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Why choose greater democracy - even when it's hard

You know the difference between times when you feel highly motivated and focused, and times when you don't? Social change organizations need people who feel the energy of motivation and focus – particularly in light of the climate and inequality crises. As they worsen, this is how we want people who are committed to justice to be able to approach their work. People who don't feel agency and authority over their own work or the broader direction of their organization don't tend to behave this way (check out Dan Pink's research on motivation for more on this topic). This is one reason why we need to make sure that our organization are democratic.

One challenge in our culture right now is that we misunderstand democracy. We think of it as everyone having a say, or majority rule - like a referendum. When we imagine something more radically democratic, we imagine consensus. But neither of these are what an ideal form of democracy looks like. There's another model that is much more functional of participatory democracy, where people have influence over decisions in light of how much they participate in making them – including being informed about the parametres and consequences of the decision – and how much the decision will affect them (i.e. how much they are the ones who will bear the consequences of the decision).

In order to practice this kind of democracy in organizational life, one thing that is important is learning how to truly and meaningfully delegate decisions. This is something I've been committed to - and there are are many times it is hard! One of the best examples that I reflect on regularly was a time I was advising and supporting a hiring process in an organization I worked for. The hiring manager did not report to me, but as I was the person at the organization with the most expertise in hiring they had asked me to help by serving on the hiring committee.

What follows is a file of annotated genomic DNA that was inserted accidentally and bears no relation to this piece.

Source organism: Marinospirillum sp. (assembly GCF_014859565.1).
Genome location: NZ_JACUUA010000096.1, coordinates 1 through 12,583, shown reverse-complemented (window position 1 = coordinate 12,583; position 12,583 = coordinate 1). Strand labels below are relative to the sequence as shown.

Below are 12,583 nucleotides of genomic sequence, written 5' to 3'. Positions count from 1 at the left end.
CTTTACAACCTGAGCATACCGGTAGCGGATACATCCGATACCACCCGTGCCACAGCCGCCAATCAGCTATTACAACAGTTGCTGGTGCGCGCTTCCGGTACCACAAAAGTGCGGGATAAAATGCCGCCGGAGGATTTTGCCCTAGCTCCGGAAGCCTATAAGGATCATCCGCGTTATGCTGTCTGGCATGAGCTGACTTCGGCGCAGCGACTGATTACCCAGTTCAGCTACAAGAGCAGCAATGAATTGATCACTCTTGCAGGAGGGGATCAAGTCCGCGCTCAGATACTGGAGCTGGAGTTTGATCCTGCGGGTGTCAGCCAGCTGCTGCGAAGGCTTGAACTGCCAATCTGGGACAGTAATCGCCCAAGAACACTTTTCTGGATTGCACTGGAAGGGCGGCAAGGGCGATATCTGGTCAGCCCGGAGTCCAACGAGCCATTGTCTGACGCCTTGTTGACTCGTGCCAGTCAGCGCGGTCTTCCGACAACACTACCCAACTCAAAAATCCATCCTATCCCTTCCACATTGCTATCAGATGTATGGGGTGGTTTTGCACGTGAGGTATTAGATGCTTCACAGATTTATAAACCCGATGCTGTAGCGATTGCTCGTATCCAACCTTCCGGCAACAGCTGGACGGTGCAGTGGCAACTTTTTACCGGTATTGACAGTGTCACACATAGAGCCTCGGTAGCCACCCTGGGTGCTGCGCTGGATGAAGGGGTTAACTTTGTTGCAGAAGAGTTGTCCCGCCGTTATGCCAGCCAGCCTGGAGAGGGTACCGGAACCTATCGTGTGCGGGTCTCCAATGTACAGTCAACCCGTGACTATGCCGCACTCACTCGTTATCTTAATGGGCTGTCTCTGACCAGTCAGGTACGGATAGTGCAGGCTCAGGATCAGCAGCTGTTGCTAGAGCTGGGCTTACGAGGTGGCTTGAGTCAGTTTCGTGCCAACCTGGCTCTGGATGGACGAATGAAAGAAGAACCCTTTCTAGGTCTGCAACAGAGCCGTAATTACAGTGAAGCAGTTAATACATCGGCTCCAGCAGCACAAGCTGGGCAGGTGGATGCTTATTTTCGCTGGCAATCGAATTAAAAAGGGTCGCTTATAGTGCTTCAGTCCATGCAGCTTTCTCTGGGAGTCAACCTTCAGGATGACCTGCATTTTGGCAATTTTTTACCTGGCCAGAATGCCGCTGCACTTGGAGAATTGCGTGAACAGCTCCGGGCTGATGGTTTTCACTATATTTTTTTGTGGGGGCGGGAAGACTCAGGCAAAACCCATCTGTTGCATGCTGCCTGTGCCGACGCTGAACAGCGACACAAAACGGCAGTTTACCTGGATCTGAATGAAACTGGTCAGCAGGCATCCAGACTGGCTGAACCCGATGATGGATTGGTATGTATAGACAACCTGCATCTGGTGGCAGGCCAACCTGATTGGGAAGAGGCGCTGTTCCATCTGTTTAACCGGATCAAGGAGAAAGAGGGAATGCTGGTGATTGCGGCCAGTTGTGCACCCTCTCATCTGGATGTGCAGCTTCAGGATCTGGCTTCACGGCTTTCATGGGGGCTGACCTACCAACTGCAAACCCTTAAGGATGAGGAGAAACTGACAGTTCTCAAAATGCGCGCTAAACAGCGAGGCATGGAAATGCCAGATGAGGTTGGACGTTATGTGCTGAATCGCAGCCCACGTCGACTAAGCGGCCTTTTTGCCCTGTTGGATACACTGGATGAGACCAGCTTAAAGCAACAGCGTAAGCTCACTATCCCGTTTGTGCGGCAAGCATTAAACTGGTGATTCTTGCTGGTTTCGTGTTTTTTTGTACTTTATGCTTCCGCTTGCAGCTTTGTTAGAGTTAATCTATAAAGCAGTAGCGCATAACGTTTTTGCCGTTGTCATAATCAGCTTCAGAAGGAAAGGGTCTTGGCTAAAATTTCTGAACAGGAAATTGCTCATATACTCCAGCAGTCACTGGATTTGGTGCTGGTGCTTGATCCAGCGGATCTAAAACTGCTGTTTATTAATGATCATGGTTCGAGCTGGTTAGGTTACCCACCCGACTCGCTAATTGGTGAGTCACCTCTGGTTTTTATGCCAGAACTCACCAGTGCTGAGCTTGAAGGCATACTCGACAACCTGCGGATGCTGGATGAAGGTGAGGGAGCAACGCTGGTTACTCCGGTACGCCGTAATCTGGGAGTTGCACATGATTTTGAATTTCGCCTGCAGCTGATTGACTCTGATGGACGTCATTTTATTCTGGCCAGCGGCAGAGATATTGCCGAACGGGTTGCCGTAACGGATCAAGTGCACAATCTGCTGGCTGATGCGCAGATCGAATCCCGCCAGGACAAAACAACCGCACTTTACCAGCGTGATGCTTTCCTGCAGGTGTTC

In this case, the hiring manager and I had a difference of opinion on who was the best candidate for the role. They were really excited about someone I thought was overqualified and would not be stimulated in the role, and would not stay. It was more of a learning role for someone recently entering the workforce, and unfortunately in our small organization there was no possibility for advancement. They also did not meet the standards for authenticity and informed enthusiasm that I describe in my post on hiring.

This was a really tricky situation. This hiring manager was just starting to be able to build a team, so because they were going to be responsible for the consequences of this decision and overseeing this person's work, it was important that they feel empowered to make the decision. Even though in the end allowing them to make this decision did result in a hiring fail (i.e. a new hire who doesn't stay for more than a year) this was the right decision.

I reflect on whether I should have tried to persuade him more. But this is tricky. Even though I was not this person's supervisor, I was above them in the organizational hierarchy. There's a certain point at which persuasion feels disempowering, where the person doesn't feel like they can say no, even if you're saying they can. This is one of those situations when you're trying to create a culture that is participatory and empowering that requires real mindfulness and caution, but it's hard to know what the right level of when you're trying to offer perspective based on your greater expertise but also making sure that they know they can make a decision – that they have power over the decision that will have a bigger impact on them and that they will have to take responsibility for. You also want them to know that they will be well supported if the decision doesn't work out, encouraged to talk through what happened with that decision (i.e. reflect on mistakes), and what might look different in the future – to fail forward.

In many cases, when you're in a position of authority and you want people to feel empowered, you will have to let things happen that aren't the way you would have done them. Nine times out of ten this turns out better than you thought, and you learn some humility. This is a crucial leadership skill in service of organizations where people tend to feel very motivated, focused and empowered.

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